It's not as if they don't recognize that everyone prefers they were profitable. It's that they understand that delaying the gratification of immediate profits, when those dollars are spent wisely on honing the defenses of the business, can lead to much greater profits down the road. And, more importantly, it can lead to profits that are protected against the encroachment of bigger-smarter-richer competitors that want nothing more than to steal away its customers.
Profits can be very nice, but they do not necessarily make for the best businesses. The best businesses couple profitability with sustainable competitive advantages that protect future profits. And when a dilemma requires companies to sacrifice either profits or competitive advantages, the best ones watch out for their long-term interests. They sacrifice profits and keep investing in their defenses.
Of the major categories of competitive advantage - strong brand, legal protection, captive demand, and scale - the one with the longest lasting benefits is scale. This is where the size and efficiency of your operations allow you to produce an offering for less than your competitors, so much so that no rational actor would dare attack your position.
When combined with other forms of competitive advantage, scale makes for the deepest defenses of all.
The Curious Case of the Coca-Cola Secretary
In late-2006 a secretary at Coca-Cola headquarters conjured up a lurid plot. Working with two ex-convicts, she contacted arch-rival Pepsi and offered Coke's most sensitive trade secrets in exchange for large sums of cash. The cabal believed Pepsi would be eager to steal a glance of secret Coke recipes, that such information would somehow help the competitor in its never ending battle with Coca-Cola to win the cola wars.
Pepsi wasn't so keen on the scam. In fact they called up the FBI immediately and were glad participants in an exciting sting to catch the crew in the act and send them away on federal charges. Besides questions of basic human decency, why would the Pepsi executives not be eager for the patented trade information offered up by the secretary?
At best, the secret Coke recipe is one part honest-to-god competitive advantage based on a particular mixture of ingredients to produce a specific taste. And it's nine parts marketing ploy, a wink at its audience to suggest Coke is so delicious that the company must keep the secret recipe behind locked doors (lest a competitor produce a beverage with the same flavors and thereby steal away all its customers, of course). The public loves the mystery that comes of a secret formula!
Coca-Cola's competitive advantages are far less grounded in the legal protection of patents and formulas defended as trade secrets than they are a potent combination of brand and economies of scale. The company has spent billions over the years on savvy marketing, creating a Pavlovian tie between the sound of fizz escaping from an opened bottle and a person salivating in anticipation of her refreshing drink. But more importantly, they have made the product omnipresent. You are probably never more than a few steps away from the opportunity to buy a cheap Coke the moment the urge hits you, whether that urge is induced from a commercial or your own thirst.
This is an example of scale applied to distribution. Its products are everywhere, and making that happen is a far more impressive business feat than inventing a tasty carbonated beverage in the basement of an apothecary's shop.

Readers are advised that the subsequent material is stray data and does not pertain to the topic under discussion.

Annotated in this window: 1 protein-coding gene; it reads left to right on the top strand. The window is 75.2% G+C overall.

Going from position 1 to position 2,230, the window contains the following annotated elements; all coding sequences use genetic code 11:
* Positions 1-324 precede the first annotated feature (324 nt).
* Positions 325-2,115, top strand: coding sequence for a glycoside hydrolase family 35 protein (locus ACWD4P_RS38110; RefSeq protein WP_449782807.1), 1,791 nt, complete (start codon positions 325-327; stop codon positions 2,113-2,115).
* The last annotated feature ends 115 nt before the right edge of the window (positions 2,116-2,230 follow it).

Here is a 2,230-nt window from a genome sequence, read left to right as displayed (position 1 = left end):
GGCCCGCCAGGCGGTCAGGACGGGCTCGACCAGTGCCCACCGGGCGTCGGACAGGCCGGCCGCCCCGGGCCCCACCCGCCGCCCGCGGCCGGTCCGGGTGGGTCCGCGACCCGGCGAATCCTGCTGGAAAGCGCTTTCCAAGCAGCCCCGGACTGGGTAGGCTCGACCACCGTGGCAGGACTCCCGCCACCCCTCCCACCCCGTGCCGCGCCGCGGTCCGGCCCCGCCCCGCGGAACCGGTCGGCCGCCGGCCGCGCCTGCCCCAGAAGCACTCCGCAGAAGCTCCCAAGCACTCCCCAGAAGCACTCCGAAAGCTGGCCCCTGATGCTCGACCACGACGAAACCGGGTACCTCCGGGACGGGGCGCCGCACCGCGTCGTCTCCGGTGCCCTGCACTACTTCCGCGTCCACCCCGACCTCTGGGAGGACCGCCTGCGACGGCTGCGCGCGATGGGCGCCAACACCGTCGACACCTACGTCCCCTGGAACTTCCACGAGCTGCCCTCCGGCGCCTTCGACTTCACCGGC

Coca-Cola has the benefit of scale in production costs, advertising, and distribution. They can produce a mind-bending amount of product for mere pennies per unit, with all the fixed costs being spread across enormous production volumes. They can then buy national and international ads, reaching consumers all over the globe, inculcating them on the idea that Coke is it. And their distributors move tons upon tons of cases each day, spreading the cost of stocking shelves over all those bottles.
The benefit of investing to create all this scale means Coke can charge a pittance for each bottle of product, a dollar or two that most consumers will never miss, while still turning a very tidy profit. What would it take for a competitor to make a reasonable return at a comparable price point? Richard Branson tried in the mid-1990's with Virgin Cola, even pricing below both Coke and Pepsi in hopes of stealing only a sliver of their customers. The cola incumbents ramped up their advertising budgets in every market they thought Branson might have a reasonable chance of establishing a toe hold, and they leaned hard on their customers to keep shelf space off-limits to the upstart. Branson couldn't even get most grocery stores in his native UK to give his drinks a shot. When you can't gain entry through basic distribution channels, you must know your future is grim. Price doesn't even matter.
Any other competitor would run into the same challenges trying to surmount the advantages provided by Coke's scale. As a last resort of scale, Coke could always fall back to its balance sheet - it has plenty of cash - and fight a price war to makes its products much cheaper than any alternative, gladly exchanging short-term profits to ensure it maintained long-term advantages. The profits will come back if the defenses remain strong.
And so we get a good chuckle out of the misguided secretary, hoping to make a buck selling Coca-Cola's most valuable secrets. In reality, Coke's competitive advantages are hidden in plain sight. A big piece resides with its brand...but the bulk sits with its scale, the end-product of years of foregoing billions in additional profits in return for high volume production capabilities, wide reaching advertising, and a scaled distribution infrastructure.